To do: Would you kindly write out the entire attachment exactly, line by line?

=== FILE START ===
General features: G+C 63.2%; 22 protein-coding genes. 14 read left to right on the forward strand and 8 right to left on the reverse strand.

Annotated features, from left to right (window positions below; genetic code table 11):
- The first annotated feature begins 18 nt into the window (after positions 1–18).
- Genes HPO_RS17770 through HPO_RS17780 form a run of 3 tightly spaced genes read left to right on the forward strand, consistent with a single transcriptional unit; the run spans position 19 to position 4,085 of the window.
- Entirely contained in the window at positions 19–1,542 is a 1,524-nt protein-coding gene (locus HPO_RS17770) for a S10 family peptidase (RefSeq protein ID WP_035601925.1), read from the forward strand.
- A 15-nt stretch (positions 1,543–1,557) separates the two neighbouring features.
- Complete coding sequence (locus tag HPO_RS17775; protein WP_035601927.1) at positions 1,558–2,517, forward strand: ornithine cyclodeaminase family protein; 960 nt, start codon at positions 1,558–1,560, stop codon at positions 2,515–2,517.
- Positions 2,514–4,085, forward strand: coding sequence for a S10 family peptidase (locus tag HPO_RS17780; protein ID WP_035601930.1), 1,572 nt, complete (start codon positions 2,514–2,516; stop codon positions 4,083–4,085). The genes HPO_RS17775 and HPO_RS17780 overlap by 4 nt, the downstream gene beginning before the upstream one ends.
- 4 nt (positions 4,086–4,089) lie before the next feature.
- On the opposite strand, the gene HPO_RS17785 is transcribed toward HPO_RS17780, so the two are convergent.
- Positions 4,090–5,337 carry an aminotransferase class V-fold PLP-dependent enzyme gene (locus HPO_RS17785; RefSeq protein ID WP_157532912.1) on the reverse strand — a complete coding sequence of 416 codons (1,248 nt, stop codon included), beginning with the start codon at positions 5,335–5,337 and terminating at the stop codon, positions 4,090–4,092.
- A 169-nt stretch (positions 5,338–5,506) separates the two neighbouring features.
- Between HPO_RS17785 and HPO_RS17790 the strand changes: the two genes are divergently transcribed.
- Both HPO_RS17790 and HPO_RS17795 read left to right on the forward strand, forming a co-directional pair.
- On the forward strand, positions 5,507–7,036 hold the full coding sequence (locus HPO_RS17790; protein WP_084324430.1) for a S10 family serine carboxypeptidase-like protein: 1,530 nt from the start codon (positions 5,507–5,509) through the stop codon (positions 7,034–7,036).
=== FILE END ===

General features: G+C 63.2%; 22 protein-coding genes. 14 read left to right on the forward strand and 8 right to left on the reverse strand.

Annotated features, from left to right (window positions below; genetic code table 11):
- The first annotated feature begins 18 nt into the window (after positions 1–18).
- Genes HPO_RS17770 through HPO_RS17780 form a run of 3 tightly spaced genes read left to right on the forward strand, consistent with a single transcriptional unit; the run spans position 19 to position 4,085 of the window.
- Entirely contained in the window at positions 19–1,542 is a 1,524-nt protein-coding gene (locus HPO_RS17770) for a S10 family peptidase (RefSeq protein ID WP_035601925.1), read from the forward strand.
- A 15-nt stretch (positions 1,543–1,557) separates the two neighbouring features.
- Complete coding sequence (locus tag HPO_RS17775; protein WP_035601927.1) at positions 1,558–2,517, forward strand: ornithine cyclodeaminase family protein; 960 nt, start codon at positions 1,558–1,560, stop codon at positions 2,515–2,517.
- Positions 2,514–4,085, forward strand: coding sequence for a S10 family peptidase (locus tag HPO_RS17780; protein ID WP_035601930.1), 1,572 nt, complete (start codon positions 2,514–2,516; stop codon positions 4,083–4,085). The genes HPO_RS17775 and HPO_RS17780 overlap by 4 nt, the downstream gene beginning before the upstream one ends.
- 4 nt (positions 4,086–4,089) lie before the next feature.
- On the opposite strand, the gene HPO_RS17785 is transcribed toward HPO_RS17780, so the two are convergent.
- Positions 4,090–5,337 carry an aminotransferase class V-fold PLP-dependent enzyme gene (locus HPO_RS17785; RefSeq protein ID WP_157532912.1) on the reverse strand — a complete coding sequence of 416 codons (1,248 nt, stop codon included), beginning with the start codon at positions 5,335–5,337 and terminating at the stop codon, positions 4,090–4,092.
- A 169-nt stretch (positions 5,338–5,506) separates the two neighbouring features.
- Between HPO_RS17785 and HPO_RS17790 the strand changes: the two genes are divergently transcribed.
- Both HPO_RS17790 and HPO_RS17795 read left to right on the forward strand, forming a co-directional pair.
- On the forward strand, positions 5,507–7,036 hold the full coding sequence (locus HPO_RS17790; protein WP_084324430.1) for a S10 family serine carboxypeptidase-like protein: 1,530 nt from the start codon (positions 5,507–5,509) through the stop codon (positions 7,034–7,036).